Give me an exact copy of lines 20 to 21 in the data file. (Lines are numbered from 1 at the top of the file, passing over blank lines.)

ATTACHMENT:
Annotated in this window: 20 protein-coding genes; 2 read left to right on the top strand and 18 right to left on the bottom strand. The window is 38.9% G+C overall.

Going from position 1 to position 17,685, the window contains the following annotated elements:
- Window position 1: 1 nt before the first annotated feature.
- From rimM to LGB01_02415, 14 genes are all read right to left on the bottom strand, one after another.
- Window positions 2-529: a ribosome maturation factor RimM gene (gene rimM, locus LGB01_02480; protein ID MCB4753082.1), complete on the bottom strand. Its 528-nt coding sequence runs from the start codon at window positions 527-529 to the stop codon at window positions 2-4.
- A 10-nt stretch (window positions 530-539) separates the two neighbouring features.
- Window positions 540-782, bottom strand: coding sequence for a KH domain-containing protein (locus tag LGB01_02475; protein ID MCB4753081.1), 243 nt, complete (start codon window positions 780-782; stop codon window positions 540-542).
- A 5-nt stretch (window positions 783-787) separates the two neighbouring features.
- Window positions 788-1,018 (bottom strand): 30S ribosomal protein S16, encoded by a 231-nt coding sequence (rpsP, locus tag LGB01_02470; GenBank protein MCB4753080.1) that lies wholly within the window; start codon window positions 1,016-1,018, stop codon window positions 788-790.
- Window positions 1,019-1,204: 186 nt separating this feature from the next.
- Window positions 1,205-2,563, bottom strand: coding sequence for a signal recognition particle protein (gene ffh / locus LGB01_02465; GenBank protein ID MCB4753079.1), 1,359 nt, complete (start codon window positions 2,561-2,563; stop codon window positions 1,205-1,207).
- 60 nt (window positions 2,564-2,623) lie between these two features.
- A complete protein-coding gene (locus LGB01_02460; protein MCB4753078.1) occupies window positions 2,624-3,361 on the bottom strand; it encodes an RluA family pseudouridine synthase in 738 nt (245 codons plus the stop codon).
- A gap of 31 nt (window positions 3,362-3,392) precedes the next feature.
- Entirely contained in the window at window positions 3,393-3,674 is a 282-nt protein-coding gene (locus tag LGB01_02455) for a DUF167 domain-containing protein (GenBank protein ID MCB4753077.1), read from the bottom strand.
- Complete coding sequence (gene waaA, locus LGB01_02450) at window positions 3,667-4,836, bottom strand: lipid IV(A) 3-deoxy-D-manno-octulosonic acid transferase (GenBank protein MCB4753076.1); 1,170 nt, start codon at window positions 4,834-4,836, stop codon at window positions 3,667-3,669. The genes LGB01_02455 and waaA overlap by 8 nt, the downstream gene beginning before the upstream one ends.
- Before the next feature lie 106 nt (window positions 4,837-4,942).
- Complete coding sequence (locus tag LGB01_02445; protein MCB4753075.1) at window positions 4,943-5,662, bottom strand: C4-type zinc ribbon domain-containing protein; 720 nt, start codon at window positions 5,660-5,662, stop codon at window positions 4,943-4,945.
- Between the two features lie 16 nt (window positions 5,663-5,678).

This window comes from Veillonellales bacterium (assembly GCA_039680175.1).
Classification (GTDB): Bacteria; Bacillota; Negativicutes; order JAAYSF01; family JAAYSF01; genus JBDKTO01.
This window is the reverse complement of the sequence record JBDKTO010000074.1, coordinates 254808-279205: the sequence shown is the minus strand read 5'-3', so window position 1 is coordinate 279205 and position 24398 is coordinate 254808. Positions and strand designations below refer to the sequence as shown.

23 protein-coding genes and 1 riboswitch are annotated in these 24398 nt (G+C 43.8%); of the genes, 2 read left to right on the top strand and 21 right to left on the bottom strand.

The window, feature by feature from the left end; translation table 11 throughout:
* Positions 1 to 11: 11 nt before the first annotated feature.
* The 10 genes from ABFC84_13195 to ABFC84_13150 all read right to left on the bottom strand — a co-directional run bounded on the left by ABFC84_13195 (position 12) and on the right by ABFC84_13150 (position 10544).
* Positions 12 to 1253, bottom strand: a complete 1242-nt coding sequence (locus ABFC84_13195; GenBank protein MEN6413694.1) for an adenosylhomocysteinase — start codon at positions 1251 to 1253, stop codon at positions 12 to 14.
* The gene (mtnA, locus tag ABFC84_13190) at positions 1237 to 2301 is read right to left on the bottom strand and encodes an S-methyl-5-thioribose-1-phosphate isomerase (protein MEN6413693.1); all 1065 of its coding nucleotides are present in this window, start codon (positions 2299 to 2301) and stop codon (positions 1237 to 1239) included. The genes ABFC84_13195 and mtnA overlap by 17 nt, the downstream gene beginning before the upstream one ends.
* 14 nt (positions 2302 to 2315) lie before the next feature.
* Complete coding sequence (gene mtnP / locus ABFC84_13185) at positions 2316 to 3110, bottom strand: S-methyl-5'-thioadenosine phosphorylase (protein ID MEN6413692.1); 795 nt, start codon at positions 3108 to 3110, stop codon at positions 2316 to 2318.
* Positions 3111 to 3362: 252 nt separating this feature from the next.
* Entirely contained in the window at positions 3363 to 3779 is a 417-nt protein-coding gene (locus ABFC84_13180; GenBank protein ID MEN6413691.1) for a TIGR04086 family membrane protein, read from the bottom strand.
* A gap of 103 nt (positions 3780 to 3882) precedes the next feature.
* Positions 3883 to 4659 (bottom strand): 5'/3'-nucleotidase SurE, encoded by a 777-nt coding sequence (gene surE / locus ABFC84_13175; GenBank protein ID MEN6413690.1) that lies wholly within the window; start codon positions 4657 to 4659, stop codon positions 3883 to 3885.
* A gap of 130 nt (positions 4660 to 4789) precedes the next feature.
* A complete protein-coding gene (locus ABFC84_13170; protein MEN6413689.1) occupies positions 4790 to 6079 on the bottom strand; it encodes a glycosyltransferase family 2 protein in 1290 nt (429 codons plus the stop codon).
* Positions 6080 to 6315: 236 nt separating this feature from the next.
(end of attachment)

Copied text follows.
This window comes from Veillonellales bacterium (assembly GCA_039680175.1).
Classification (GTDB): Bacteria; Bacillota; Negativicutes; order JAAYSF01; family JAAYSF01; genus JBDKTO01.